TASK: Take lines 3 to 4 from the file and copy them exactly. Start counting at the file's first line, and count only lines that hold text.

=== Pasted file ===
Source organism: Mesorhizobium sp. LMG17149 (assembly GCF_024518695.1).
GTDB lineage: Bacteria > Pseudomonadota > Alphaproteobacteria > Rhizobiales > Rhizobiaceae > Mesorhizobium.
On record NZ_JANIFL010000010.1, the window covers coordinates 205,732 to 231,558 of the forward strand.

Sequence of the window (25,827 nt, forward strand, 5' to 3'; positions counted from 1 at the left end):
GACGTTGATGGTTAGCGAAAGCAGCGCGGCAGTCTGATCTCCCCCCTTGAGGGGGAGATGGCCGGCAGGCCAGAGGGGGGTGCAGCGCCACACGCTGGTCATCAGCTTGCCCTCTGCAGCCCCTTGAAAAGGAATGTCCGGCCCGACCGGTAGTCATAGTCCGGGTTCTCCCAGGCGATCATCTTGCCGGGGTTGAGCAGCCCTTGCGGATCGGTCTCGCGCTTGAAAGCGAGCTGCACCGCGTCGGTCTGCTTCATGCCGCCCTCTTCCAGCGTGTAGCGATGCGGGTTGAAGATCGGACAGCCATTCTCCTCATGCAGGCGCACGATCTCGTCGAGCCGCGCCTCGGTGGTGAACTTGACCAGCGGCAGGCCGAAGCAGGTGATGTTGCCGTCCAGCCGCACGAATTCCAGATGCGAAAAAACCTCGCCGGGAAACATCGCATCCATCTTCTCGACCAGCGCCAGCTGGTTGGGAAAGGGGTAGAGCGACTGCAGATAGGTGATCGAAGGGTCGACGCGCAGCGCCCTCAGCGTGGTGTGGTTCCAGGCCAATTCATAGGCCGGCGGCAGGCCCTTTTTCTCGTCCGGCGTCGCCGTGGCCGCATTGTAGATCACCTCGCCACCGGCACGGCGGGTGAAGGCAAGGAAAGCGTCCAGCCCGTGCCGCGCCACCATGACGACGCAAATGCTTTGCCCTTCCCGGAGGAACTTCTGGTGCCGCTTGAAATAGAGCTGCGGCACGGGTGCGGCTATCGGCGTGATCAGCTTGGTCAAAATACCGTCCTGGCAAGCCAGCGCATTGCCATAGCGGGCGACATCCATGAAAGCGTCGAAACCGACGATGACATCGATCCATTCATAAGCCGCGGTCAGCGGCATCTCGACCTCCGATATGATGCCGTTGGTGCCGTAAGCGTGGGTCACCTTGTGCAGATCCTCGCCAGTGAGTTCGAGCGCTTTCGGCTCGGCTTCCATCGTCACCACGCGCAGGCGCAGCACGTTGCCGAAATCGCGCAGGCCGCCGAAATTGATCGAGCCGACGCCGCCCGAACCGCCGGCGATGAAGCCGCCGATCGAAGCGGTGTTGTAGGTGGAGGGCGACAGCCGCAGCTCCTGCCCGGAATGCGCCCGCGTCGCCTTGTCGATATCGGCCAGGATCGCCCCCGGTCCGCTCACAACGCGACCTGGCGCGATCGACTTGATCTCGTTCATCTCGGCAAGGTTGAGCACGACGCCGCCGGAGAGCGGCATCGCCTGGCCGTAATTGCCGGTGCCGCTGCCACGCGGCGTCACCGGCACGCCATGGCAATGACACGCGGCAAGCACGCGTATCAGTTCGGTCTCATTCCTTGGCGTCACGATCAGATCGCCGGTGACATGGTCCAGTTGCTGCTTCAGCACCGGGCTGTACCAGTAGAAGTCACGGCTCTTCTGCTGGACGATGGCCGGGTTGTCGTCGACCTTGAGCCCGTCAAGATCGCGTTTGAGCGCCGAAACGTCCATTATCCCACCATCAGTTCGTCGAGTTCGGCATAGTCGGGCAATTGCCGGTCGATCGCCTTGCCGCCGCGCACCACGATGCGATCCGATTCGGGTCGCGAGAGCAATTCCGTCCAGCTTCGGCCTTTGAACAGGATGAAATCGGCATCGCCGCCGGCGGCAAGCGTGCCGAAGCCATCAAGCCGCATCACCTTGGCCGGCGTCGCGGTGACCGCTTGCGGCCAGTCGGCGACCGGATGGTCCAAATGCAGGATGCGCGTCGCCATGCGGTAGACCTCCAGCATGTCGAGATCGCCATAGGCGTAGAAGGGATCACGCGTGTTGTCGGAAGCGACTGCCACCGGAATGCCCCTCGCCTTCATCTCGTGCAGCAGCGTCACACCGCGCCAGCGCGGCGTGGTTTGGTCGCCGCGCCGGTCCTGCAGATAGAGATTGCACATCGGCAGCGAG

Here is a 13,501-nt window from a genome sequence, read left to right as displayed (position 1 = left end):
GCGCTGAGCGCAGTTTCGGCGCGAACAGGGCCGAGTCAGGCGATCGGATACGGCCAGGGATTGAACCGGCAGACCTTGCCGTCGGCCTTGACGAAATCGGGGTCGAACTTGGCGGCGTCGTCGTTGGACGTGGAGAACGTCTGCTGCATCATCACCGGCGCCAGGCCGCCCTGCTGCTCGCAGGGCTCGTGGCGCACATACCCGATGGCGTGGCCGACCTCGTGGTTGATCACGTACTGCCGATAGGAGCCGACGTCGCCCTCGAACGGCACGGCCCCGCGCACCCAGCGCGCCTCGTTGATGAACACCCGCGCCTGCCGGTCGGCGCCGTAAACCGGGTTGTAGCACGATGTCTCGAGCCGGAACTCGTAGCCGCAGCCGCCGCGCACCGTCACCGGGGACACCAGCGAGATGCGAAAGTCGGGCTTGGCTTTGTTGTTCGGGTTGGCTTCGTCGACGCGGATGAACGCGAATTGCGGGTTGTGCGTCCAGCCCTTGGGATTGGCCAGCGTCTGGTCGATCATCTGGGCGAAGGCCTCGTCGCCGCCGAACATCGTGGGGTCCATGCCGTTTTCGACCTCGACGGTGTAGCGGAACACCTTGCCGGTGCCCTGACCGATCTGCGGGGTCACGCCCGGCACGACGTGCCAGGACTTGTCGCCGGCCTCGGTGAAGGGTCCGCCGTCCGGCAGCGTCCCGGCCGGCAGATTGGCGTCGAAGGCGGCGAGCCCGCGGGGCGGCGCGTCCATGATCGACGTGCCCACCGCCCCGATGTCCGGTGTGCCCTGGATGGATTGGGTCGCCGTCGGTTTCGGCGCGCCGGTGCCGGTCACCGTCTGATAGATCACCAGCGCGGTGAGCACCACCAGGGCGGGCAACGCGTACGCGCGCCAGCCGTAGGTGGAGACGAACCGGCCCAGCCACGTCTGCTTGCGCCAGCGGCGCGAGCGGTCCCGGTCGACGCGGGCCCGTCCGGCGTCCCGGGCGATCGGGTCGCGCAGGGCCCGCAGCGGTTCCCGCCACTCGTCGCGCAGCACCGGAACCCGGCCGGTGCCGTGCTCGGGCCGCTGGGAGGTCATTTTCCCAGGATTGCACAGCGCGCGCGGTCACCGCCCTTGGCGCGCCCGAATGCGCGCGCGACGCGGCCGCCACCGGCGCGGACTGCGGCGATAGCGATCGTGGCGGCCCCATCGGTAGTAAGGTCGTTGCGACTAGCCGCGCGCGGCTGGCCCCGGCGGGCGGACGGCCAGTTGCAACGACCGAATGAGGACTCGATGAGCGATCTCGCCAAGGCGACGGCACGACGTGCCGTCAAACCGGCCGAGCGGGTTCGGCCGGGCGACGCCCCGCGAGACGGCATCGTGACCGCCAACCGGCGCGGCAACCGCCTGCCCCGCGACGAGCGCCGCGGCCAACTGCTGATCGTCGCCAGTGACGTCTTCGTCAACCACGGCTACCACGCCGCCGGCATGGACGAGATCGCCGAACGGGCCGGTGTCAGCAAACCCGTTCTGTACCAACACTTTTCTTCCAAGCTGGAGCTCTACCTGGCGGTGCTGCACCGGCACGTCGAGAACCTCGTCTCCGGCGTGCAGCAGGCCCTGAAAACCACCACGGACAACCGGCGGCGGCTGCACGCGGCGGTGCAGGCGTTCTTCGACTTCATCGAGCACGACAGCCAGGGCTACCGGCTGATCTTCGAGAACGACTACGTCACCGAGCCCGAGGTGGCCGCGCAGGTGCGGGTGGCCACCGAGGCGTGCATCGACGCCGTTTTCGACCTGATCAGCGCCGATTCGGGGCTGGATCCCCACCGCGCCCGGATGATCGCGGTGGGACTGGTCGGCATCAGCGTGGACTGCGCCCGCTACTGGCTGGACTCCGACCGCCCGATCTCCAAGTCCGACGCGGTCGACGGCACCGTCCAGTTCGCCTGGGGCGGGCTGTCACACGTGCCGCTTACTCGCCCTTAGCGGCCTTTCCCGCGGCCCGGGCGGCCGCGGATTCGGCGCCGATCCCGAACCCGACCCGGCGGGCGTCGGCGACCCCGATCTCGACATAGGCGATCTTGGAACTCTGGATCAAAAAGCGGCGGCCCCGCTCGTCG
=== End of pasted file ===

On record NZ_JANIFL010000010.1, the window covers coordinates 205,732 to 231,558 of the forward strand.

Sequence of the window (25,827 nt, forward strand, 5' to 3'; positions counted from 1 at the left end):